Imagine a material with the same weight and density as aerogel — a material so light it’s called ‘frozen smoke’ — but with 10,000 times more stiffness. This material could have a profound impact on the aerospace and automotive industries as well as other applications where lightweight, high-stiffness and high-strength materials are needed.
An MIT team working with researchers at the Lawrence Livermore National Laboratory have developed such a material with properties not found in nature.
The research team’s findings are published in a June 20 article in the journal Science, titled “Ultralight, Ultrastiff Mechanical Metamaterials.”
Most lightweight cellular materials have mechanical properties that degrade substantially with reduced density because their structural elements are more likely to bend under applied load. The team’s metamaterials, however, exhibit ultrastiff properties across more than three orders of magnitude in density.
“These lightweight materials can withstand a load of at least 160,000 times their own weight,” said LLNL Engineer Xiaoyu “Rayne” Zheng, lead author of the Science article. “The key to this ultrahigh stiffness is that all the micro-structural elements in this material are designed to be over constrained and do not bend under applied load.”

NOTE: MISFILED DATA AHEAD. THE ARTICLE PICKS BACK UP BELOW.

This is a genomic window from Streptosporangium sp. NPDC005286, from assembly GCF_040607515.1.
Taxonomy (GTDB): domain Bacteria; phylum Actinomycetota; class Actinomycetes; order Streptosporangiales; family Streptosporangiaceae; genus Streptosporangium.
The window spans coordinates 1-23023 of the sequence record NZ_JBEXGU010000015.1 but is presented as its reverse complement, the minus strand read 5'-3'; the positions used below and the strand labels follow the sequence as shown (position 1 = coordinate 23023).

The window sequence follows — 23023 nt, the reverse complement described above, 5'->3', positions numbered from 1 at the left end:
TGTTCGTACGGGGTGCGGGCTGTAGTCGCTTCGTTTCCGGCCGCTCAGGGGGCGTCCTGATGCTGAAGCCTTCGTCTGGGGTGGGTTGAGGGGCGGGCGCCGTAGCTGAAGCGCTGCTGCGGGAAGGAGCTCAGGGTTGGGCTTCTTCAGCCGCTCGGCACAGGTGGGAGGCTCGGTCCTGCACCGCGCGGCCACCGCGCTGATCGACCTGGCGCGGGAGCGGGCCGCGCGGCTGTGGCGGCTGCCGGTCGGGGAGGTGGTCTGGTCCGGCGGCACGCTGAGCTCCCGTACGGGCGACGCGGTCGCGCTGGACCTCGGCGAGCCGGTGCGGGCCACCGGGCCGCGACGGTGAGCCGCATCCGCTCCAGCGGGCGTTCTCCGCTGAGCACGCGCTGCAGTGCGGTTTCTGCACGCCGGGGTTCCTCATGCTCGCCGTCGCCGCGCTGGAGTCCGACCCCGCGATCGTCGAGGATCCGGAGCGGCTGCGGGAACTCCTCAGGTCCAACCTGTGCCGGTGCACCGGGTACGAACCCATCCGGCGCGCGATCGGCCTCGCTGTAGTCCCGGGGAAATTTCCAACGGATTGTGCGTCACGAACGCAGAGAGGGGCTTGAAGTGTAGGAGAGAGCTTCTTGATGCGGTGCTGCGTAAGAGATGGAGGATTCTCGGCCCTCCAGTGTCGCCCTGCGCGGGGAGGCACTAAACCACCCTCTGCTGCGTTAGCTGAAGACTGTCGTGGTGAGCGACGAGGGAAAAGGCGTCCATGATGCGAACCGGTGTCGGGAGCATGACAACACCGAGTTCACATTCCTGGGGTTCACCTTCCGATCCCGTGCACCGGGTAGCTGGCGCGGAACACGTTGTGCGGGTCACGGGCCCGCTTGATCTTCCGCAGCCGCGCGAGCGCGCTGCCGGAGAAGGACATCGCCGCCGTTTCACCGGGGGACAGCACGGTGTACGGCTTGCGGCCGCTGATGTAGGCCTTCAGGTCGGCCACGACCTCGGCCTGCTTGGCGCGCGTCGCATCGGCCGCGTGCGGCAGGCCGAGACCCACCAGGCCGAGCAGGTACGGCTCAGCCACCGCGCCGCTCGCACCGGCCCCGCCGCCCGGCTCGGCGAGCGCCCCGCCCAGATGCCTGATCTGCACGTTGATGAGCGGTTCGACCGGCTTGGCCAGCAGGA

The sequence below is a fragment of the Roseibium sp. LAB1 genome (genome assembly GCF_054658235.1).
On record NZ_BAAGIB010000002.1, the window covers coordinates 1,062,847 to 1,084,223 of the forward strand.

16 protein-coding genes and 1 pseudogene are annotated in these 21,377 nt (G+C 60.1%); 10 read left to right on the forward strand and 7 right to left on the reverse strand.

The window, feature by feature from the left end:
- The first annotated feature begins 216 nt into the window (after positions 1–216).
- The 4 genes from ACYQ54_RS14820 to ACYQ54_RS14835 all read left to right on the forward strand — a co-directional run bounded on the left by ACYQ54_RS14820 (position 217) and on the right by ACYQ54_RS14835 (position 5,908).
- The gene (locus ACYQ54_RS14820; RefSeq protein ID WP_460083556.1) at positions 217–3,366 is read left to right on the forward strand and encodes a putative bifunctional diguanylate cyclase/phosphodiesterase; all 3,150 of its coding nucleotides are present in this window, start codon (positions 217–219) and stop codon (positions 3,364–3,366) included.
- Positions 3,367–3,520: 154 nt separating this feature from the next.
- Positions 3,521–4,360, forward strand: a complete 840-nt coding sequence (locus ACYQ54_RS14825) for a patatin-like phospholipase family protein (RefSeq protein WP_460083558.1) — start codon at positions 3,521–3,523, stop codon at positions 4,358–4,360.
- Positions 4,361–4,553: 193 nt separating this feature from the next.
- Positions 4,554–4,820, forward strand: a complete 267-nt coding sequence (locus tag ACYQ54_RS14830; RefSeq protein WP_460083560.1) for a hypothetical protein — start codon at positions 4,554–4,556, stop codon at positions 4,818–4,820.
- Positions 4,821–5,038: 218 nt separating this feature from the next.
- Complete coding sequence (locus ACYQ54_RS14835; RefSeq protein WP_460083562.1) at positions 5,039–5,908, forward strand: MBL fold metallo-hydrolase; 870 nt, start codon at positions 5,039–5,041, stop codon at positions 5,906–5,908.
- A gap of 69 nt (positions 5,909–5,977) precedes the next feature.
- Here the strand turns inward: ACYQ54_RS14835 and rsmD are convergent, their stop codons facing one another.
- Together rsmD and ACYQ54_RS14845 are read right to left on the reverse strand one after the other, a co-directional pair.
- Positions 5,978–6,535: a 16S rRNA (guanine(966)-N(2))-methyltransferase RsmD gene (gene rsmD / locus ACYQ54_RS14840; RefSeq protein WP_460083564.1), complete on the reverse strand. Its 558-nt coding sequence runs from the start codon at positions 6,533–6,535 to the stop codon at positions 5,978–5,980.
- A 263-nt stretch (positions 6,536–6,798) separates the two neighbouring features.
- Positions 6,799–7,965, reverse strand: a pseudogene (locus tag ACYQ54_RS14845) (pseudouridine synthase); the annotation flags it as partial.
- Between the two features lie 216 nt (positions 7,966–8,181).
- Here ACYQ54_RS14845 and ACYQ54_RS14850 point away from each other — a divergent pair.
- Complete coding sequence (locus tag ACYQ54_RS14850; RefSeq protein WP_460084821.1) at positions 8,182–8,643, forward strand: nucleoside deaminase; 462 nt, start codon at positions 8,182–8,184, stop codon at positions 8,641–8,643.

The observed high stiffness is shown to be true with multiple constituent materials such as polymers, metals and ceramics, according to the research team’s findings.
This additive micro-manufacturing process can create high-fidelity 3D parts one layer at a time from photosensitive feedstock materials. It allows the team to rapidly generate materials with complex 3D geometries that are otherwise challenging or in some cases, impossible to fabricate.
“Now we can print a stiff and resilient material using a desktop machine,” said MIT professor and key collaborator Nicholas Fang. “This allows us to rapidly make many sample pieces and see how they behave mechanically.”
The team was able to build microlattices out of polymers, metals and ceramics.
For example, they used polymer as a template to fabricate the microlattices, which were then coated with a thin-film of metal ranging from 200 to 500 nanometers thick. The polymer core was then thermally removed, leaving a hollow-tube metal strut, resulting in ultralight weight metal lattice materials.
“We have fabricated an extreme, lightweight material by making these thin-film hollow tubes,” said Spadaccini, who also leads LLNL’s Center for Engineered Materials, Manufacturing and Optimization. “But it was all enabled by the original polymer template structure.”
The team repeated the process but coating the lattices with ceramic to produce a thin-film coating about 50 nanometers thick. The density of this ceramic micro-architected material is similar to aerogel, but materials are100 times stiffer than other ultra-lightweight lattice materials previously reported in academic journals.
“It’s among the lightest materials in the world,” Spadaccini said. “However, because of its micro-architected layout, it performs with four orders of magnitude higher stiffness than aerogel at a comparable density.”
The Department of Defense’s Defense Advanced Research Projects Agency (DARPA) and Lawrence Livermore’s Laboratory Directed Research and Development (LDRD) program funded the team’s research.
Learn more details at the Lawrence Lab website